Research
I am starting a CIFRE PhD program with Yann Ollivier. My research interests are Artificial Intelligence, Deep Learning, Reinforcment Learning, Information Theory, Kolmogorov Complexity and Solomonoff's induction theory, Learning Theory, Bayesian Statistics, ...
Publications

(2018) Léonard Blier, Pierre Wolinski, Yann Ollivier: Learning with random learning rates, Preprint.
Hyperparameter tuning is a bothersome step in the training of deep learning models. One of the most sensitive hyperparameters is the learning rate of the gradient descent. We present the 'All Learning Rates At Once' (Alrao) optimization method for neural networks: each unit or feature in the network gets its own learning rate sampled from a random distribution spanning several orders of magnitude. This comes at practically no computational cost. Perhaps surprisingly, stochastic gradient descent (SGD) with Alrao performs close to SGD with an optimally tuned learning rate, for various architectures and problems. Alrao could save time when testing deep learning models: a range of models could be quickly assessed with Alrao, and the most promising models could then be trained more extensively. This text comes with a PyTorch implementation of the method, which can be plugged on an existing PyTorch model.

(2018) Blier, L. and Ollivier, Y. : The Description Length of Deep Learning Models, NeurIPS 2018
arXiv:1802.07044 ; (Download); (NeurIPS2018 Poster)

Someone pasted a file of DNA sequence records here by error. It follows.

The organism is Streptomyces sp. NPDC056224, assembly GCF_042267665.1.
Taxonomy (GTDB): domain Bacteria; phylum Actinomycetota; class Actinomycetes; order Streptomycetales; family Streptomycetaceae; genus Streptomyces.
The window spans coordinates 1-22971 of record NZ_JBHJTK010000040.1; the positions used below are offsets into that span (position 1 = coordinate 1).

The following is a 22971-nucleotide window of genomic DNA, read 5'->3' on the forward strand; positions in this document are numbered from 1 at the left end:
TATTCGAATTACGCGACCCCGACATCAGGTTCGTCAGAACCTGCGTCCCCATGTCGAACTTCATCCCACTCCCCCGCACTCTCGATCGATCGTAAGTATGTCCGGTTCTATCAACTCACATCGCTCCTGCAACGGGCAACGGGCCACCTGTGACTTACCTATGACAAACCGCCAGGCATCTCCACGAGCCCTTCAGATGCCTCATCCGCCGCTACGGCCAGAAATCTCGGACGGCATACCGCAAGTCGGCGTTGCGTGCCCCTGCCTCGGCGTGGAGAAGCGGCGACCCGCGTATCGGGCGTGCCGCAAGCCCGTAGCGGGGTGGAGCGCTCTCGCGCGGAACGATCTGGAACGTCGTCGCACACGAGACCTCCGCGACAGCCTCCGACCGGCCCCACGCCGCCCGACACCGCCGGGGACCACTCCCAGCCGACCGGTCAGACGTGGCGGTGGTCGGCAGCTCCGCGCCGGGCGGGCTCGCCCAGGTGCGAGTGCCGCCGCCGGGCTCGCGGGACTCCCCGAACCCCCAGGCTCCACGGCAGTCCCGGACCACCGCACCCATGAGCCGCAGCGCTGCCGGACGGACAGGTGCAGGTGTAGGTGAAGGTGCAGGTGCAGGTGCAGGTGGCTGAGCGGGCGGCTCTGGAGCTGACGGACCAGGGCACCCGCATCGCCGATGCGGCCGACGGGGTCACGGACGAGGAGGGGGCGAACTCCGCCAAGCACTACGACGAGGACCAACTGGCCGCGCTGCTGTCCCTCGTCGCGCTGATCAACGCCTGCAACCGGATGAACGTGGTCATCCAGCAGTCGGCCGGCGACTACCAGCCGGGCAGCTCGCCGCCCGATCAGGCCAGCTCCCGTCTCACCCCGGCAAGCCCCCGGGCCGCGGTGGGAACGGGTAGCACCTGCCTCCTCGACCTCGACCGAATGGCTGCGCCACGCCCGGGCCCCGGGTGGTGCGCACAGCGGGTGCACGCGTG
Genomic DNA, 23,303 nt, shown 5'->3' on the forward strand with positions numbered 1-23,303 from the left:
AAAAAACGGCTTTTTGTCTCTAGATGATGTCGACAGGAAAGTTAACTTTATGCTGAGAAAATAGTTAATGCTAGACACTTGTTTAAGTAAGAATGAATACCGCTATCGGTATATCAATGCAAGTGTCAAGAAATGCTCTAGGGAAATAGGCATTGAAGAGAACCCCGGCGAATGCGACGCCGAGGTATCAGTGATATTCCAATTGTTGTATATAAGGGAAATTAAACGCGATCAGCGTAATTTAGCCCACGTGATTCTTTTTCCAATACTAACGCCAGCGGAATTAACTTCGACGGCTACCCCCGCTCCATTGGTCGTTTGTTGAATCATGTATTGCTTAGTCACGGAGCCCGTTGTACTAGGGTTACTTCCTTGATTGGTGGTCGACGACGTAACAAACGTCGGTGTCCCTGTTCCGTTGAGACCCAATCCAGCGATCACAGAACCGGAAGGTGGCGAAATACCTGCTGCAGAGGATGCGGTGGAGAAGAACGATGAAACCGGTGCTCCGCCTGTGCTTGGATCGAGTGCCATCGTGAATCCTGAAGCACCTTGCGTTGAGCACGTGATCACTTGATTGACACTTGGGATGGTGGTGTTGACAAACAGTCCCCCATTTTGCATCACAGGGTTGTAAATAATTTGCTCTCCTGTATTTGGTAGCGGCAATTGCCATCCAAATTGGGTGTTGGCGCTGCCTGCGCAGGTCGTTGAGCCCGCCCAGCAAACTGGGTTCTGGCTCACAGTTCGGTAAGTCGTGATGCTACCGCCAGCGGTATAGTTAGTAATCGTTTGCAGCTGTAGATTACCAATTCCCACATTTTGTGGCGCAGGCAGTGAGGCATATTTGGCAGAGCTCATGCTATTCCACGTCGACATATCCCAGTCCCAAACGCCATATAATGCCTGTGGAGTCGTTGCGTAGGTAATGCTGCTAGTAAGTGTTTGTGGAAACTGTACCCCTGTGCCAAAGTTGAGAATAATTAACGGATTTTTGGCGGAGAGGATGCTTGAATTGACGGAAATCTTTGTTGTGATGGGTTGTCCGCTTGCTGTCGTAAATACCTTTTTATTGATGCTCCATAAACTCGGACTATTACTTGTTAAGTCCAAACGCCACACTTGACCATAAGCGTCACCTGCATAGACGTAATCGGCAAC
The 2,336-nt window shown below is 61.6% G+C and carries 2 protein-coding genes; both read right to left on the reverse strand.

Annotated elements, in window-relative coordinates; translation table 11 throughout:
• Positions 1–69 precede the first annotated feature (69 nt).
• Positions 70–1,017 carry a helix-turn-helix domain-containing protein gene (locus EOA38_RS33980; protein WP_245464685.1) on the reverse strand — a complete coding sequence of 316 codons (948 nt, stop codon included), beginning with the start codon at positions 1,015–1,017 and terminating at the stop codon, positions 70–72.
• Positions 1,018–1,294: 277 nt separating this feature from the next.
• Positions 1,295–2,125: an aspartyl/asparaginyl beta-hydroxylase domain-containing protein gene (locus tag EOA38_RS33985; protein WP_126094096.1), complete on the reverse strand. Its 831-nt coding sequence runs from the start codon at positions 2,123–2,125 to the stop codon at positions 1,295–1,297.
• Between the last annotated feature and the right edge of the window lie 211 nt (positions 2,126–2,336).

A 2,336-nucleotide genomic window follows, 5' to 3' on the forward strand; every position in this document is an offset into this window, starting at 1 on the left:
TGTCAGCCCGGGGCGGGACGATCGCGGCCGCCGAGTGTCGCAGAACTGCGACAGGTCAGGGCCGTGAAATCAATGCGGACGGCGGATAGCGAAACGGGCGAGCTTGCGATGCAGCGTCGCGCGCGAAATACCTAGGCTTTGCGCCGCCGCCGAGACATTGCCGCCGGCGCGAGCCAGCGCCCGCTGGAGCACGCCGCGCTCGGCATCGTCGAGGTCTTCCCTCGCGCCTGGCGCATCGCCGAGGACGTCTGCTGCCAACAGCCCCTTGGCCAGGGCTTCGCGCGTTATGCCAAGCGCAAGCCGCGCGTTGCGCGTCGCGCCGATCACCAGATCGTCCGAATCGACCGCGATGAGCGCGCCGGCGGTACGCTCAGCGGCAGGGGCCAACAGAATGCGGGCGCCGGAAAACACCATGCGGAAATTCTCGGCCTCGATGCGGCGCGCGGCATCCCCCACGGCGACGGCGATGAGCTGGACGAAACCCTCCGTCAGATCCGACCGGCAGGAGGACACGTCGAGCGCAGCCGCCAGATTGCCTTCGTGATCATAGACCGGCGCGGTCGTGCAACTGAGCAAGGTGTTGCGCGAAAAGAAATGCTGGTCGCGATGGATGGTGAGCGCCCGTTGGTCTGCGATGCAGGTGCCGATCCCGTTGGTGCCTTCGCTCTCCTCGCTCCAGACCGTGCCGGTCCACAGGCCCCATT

Deep learning models often have more parameters than observations, and still perform well. This is sometimes described as a paradox. In this work, we show experimentally that despite their huge number of parameters, deep neural networks can compress the data losslessly even when taking the cost of encoding the parameters into account. Such a compression viewpoint originally motivated the use of variational methods in neural networks. However, we show that these variational methods provide surprisingly poor compression bounds, despite being explicitly built to minimize such bounds. This might explain the relatively poor practical performance of variational methods in deep learning. Better encoding methods, imported from the Minimum Description Length (MDL) toolbox, yield much better compression values on deep networks, corroborating the hypothesis that good compression on the training set correlates with good test performance.
For a more detailed presentation of this work, with an introduction to Kolmogorov Complexity theory and Solomonoff's induction theory, you can also read my Master Thesis : Universal Compression Bounds and Deep Learning
Open source projetcs

World Models
: Reimplementation of WorldModels (Ha and Schmidhuber 2018) in pytorch, with additional experiments. Blog post, Github 
Pyvarinf
: Python library for Bayesian Deep Learning with Pytorch. Github 
convnetskeras
: Python library proposing several trained convolutional neural networks for image classification and localisation, in Keras. Github 
selectiveinference
Software for postmodel selection statistical test with selective inference. Github